I was skeptical. I had great doubts about whether I will be able to learn the body language correctly. I was very nervous and I spoke to Vishal about it. He said, ‘I have immense faith in you’. He said, ‘if you can put your best effort, then you can do it.’ He introduced to me a teacher named NK Sharma in Delhi. He has a theater group there. I spent two to three months in Delhi working with him to understand the dialogues and the body language. Everything had to be learnt from scratch.
Who is your biggest critic?
The biggest critics in my life are my mom and my wife Avantika. The truth is that when you become an actor, when you become a celebrity, people will come and tell you ‘Bro, you are the best, you have done a good job’. So those people are everywhere, what is very rare is people who will say these are your weaknesses, this is your problem and this is where you have to work on. People who will honestly do that, those are very rare.
What was the experience of working with Vishal Bhardwaj like?
When such an established director approaches you it always feels good. Vishal is one of the finest directors working today. When he approached me, it was a great honor. He has his own standards. I always question myself whether I will be able to live up to that standard. As a creative person he is someone who works very, very hard. At the same time, he gives a lot of freedom to other creative people who are working with him. Be it a set designer, cinematographer or actors like me, he always gives you a lot of freedom. It’s like, I trust you, do something good. I am very happy with the way the film has shaped out. I had an incredible time working with Vishal. This is the first time I am working with such a seasoned and experienced director and now I understand how he makes such good films.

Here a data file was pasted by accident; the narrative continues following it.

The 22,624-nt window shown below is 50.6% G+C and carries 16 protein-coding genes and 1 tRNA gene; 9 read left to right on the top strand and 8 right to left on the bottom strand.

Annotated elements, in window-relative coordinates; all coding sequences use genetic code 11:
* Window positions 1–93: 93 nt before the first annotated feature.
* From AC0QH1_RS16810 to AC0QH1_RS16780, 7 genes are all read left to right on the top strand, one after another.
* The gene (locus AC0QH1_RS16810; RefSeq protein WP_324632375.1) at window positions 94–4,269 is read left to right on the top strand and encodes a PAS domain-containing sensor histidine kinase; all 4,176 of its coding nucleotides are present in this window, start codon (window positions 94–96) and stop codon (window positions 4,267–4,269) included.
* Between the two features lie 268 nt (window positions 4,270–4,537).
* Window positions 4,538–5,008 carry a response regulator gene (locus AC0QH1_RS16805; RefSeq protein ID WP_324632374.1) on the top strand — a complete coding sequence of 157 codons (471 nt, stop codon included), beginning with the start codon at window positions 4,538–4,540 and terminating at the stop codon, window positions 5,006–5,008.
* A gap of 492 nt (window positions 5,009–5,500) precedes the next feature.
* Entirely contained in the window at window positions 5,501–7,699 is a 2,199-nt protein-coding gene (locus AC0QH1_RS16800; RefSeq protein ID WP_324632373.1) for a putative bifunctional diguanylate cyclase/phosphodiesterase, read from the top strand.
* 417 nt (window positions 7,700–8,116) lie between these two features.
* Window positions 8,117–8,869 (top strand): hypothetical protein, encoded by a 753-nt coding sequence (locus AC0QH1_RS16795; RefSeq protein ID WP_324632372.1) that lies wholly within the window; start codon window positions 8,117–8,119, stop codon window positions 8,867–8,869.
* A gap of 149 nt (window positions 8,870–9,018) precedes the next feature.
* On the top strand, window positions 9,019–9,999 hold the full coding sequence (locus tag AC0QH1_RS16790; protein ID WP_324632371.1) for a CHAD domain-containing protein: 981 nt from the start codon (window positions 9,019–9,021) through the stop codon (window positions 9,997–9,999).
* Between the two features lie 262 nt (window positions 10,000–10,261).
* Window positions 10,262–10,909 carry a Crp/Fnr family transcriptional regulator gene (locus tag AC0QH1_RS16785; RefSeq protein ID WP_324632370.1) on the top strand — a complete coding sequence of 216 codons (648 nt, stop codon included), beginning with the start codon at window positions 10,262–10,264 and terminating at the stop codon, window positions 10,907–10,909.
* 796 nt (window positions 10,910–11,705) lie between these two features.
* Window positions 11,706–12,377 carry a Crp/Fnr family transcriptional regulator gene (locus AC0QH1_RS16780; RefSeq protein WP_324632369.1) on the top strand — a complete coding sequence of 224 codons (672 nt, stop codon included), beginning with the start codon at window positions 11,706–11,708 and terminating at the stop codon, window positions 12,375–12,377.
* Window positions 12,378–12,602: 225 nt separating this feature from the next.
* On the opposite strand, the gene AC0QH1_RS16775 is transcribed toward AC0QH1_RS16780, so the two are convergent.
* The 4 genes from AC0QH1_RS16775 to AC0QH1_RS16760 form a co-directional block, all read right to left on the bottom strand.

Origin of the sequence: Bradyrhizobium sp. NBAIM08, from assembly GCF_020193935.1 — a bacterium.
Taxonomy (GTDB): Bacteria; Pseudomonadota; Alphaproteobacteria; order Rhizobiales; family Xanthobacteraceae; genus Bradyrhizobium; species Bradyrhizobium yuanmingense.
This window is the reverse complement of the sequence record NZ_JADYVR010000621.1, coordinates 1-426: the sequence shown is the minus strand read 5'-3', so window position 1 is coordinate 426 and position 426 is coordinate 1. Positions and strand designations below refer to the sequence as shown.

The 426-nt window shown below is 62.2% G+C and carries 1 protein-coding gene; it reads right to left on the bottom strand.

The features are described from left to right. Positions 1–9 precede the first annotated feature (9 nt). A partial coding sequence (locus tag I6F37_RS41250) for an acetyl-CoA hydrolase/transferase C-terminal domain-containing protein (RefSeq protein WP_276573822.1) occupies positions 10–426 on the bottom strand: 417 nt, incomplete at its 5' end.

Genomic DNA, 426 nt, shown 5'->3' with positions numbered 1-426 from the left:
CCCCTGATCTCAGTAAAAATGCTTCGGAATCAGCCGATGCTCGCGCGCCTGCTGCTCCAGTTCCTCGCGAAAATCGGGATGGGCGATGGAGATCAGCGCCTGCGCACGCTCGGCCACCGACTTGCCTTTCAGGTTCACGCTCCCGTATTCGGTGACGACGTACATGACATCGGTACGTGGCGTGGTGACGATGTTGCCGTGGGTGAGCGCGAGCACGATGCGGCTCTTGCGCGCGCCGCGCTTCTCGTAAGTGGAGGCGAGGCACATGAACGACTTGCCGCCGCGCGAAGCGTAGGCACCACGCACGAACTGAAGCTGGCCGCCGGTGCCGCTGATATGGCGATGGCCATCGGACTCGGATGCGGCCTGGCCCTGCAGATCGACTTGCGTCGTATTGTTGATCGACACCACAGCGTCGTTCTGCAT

How do you benefit as an actor when you work with a director like Vishal Bhardwaj?
I never realized it before, but now I know that you get tremendous benefit as an actor. Earlier, I have worked with first-time directors or second-time directors… there is a sense of two of us finding our way together. We used to find the correct way of working. Here I am working with someone who has consistently proved himself and he knows what the correct way of working is.
Now that the film is releasing on January 11, are you nervous?
I think that in my experience, any person, who is an honest artist or worker, will always be nervous about whether they have done a good job or not. The greatest people that I know or respect would say, ‘Did I do good enough and can I do better?
MATRU KI BIJLEE KA MANDOLA opens across US/Canada on FRIDAY, JANUARY 11.
Local theaters, ticketing, and showtimes to be posted on January 9 at: